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Murray v. Bryant

United States District Court, E.D. Oklahoma

August 15, 2017

BEN FRANKLIN MURRAY, Petitioner,
v.
JASON BRYANT, Warden, Respondent.

          OPINION AND ORDER

          JAMES H. PAYNE, UNITED STATES DISTRICT JUDGE

         On May 13, 2013, Petitioner, Ben Franklin Murray, was convicted in Pontotoc County District Court, State of Oklahoma Case No. CF-2012-540 of Count 1: Lewd Molestation, in violation of 21 Okla. Stat. tit. 21, § 1123, and Count 2: Attempted Forcible Sodomy, in violation of 21 Okla. Stat. tit. 21, § 888, each after conviction of two or more felonies and after having entered pleas of nolo contendere. Dkt. # 19-1. On June 13, 2013, Petitioner was sentenced to life imprisonment on both counts, to run consecutive. Dkt. # 19-2.

         On June 26, 2013, petitioner filed a pro se motion to withdraw his guilty plea which was denied by the district court because it was not timely filed and defendant did not allege any “verifiable defense to charges/conviction.” Dkt. # 19-3. Petitioner did not perfect an appeal to the Oklahoma Court of Criminal Appeals.

         On November 7, 2013, however, petitioner filed a pro se application for post-conviction relief in the District Court of Pontotoc County. Dkt. # 19-4. On January 9, 2014, the state district court denied post-conviction relief.

         On February 3, 2014, petitioner filed a pro se Petition in Error in the Oklahoma Court of Criminal Appeals, Appellate Case No. PC-2014-110. Dkt. # 19-7. On April 14, 2014, the Oklahoma Court of Criminal Appeals affirmed the district court's denial of post conviction relief and denied petitioner's post-conviction application for a certiorari appeal out of time.

         Thereafter, petitioner filed a motion to modify his sentence in the District Court of Pontotoc County. On May 19, 2014, the state district court denied said motion. Dkt. # 19-9. Petitioner now seeks relief from his state court conviction, pursuant to 28 U.S.C. § 2254.

         Petitioner sets out four grounds for relief all of which arise out of his first ground for relief, he was not allowed to withdraw his blind pleas. He claims he received ineffective assistance of counsel because his attorney told him he didn't have a defense to the charges; he wasn't advised about the consequences of a “second page” until after he was given two life sentences; his attorney failed to recognize the significance of the trial judge having previously represented him in an earlier case; and his attorney incorrectly advised him, due to his age, he would not receive much time if he entered blind pleas.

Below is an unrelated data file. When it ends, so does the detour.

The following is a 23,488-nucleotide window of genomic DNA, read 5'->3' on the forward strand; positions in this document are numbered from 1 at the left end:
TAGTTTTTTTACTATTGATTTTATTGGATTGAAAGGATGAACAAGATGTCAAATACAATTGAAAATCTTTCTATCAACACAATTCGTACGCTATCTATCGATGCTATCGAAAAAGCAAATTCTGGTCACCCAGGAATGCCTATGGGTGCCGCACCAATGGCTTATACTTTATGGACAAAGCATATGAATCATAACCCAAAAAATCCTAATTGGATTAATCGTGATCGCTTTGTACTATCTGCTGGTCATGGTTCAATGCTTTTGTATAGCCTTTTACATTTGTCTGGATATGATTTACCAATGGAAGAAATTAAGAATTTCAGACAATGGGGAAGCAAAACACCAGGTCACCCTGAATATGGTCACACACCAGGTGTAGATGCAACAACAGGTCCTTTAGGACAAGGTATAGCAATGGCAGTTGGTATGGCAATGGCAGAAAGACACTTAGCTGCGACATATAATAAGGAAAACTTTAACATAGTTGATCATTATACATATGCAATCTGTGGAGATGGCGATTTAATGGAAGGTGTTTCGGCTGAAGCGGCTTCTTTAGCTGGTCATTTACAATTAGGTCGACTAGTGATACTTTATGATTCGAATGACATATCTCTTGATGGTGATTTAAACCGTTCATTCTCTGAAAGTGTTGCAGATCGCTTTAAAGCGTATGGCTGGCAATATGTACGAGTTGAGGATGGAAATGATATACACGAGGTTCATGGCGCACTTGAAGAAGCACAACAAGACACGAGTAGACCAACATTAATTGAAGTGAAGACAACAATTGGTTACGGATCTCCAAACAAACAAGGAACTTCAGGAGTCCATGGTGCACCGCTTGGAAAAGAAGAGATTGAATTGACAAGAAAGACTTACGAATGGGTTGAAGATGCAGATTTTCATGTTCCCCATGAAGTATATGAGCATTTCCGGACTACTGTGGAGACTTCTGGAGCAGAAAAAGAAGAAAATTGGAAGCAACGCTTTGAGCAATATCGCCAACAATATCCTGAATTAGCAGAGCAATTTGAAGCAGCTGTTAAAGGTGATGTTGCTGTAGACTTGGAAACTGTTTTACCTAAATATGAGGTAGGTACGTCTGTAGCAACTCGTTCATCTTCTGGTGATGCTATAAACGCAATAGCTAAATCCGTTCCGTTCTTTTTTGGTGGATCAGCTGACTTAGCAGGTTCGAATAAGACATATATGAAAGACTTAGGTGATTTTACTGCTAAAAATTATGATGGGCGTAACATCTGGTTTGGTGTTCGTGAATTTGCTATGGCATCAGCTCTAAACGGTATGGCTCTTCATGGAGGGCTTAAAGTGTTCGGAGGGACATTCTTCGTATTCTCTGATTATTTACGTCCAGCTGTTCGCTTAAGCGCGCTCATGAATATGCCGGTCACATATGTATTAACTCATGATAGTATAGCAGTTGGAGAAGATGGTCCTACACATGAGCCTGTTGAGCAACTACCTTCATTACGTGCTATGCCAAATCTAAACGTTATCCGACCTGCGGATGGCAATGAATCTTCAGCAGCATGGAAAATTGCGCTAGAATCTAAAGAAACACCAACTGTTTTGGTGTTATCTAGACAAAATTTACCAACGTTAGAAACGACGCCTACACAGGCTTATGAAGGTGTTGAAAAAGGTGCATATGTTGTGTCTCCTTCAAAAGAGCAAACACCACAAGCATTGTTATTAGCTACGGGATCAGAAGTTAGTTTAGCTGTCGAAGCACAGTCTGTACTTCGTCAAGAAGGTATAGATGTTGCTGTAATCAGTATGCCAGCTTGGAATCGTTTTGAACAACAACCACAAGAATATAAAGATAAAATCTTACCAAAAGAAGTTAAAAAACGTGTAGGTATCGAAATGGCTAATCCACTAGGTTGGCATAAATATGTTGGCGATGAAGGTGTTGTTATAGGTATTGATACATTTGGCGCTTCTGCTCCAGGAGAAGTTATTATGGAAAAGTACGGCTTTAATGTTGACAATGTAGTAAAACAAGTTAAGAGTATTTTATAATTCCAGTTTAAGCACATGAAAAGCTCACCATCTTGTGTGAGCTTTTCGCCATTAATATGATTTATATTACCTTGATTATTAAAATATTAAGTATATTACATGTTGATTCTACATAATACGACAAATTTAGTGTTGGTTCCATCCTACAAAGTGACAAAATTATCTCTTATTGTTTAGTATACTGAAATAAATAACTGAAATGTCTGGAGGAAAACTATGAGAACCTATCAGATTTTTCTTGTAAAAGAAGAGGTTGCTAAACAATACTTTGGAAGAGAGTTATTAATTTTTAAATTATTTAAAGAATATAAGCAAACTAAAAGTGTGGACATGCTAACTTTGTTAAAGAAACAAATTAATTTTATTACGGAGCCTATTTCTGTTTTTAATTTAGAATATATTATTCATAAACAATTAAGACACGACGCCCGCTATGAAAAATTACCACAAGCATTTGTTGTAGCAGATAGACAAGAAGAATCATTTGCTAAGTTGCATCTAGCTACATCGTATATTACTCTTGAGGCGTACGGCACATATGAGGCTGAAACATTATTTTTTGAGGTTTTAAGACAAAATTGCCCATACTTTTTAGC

This court has reviewed (1) the petition for writ of habeas corpus and attachments thereto; (2) the response to the petition filed by the State of Oklahoma and attachments thereto, including the transcript of the plea hearing on May 13, 2013, the transcript of the sentencing hearing on June 13, 2013, and the transcript of the motion to withdraw hearing on June 27, 2013; and (3) petitioner's reply. After a thorough review of the state court records submitted to this court, the pleadings filed herein, and the law applicable to the facts of this case, the court finds, for the reasons set out herein, the petitioner is not entitled to the relief requested.

         This case is governed by the Anti-Terrorism and Effective Death Penalty Act (AEDPA). See Lindh v. Murphy, 521 U.S. 320, 326-327, 117 S.Ct. 2059, 2063, 138 L.Ed.2d 481 (1997). The AEDPA delineates the circumstances under which a federal court may grant habeas relief. Under the AEDPA's provisions, this court is precluded from granting habeas relief on any claim adjudicated on the merits by a state court

unless the adjudication of the claim-
(1) resulted in a decision that was contrary to, or involved an unreasonable application of, clearly established Federal law, as determined by the Supreme Court of the United States; or
(2) resulted in a decision that was based on an unreasonable determination of the facts in light of the evidence presented in the State court proceeding.

28 U.S.C. § 2254(d).

         As a general rule, if a petitioner has failed to present a claim to the state courts in the manner prescribed by the procedural rules of the state, the state court may deem the claim defaulted. Where a state prisoner defaults his federal claims in state court based upon an independent and adequate state procedural rule, federal review of his habeas claims will be barred. Coleman v. Thompson, 501 U.S. 722, 729, 111 S.Ct. 2546, 2553-54, 115 L.Ed.2d 640 (1991). If the state court's finding is separate and distinct from federal law, it will be considered “independent.” See Ake v. Oklahoma, 470 U.S. 68, 75, 105 S.Ct. 1087, 84 L.Ed.2d 53 (1985); Duvall v. Reynolds, 139 F.3d 768 (10th Cir. 1998), cert. denied,525 U.S. 933, 119 S.Ct. 345, 142 L.Ed.2d 284 (1998). If the finding is applied “evenhandedly to all similar claims, ” it will be considered “adequate.” Maes v. Thomas, 46 F.3d 979 (10th Cir. 1995), cert. denied514 U.S. 1115, 115 S.Ct. 1972, 131 L.Ed.2d 861 (1995) (citing Hathorn v. Lovorn, 457 U.S. 255, 263, 102 S.Ct. 2421, 2426, 72 L.Ed.2d 824 (1982)). Where the state-law default prevented the state court from reaching the merits of the federal claim, the claim ordinarily cannot be reviewed in the federal courts. Ylst v. Nunnemaker, 501 U.S. 797, 111 S.Ct. 2590, 115 L.Ed.2d 706 (1991). “Review is precluded ‘unless the prisoner can demonstrate cause for the default and actual prejudice as a result of the alleged violation of federal law, or demonstrate that failure to consider the claims will result in a fundamental miscarriage of justice.'” See ...


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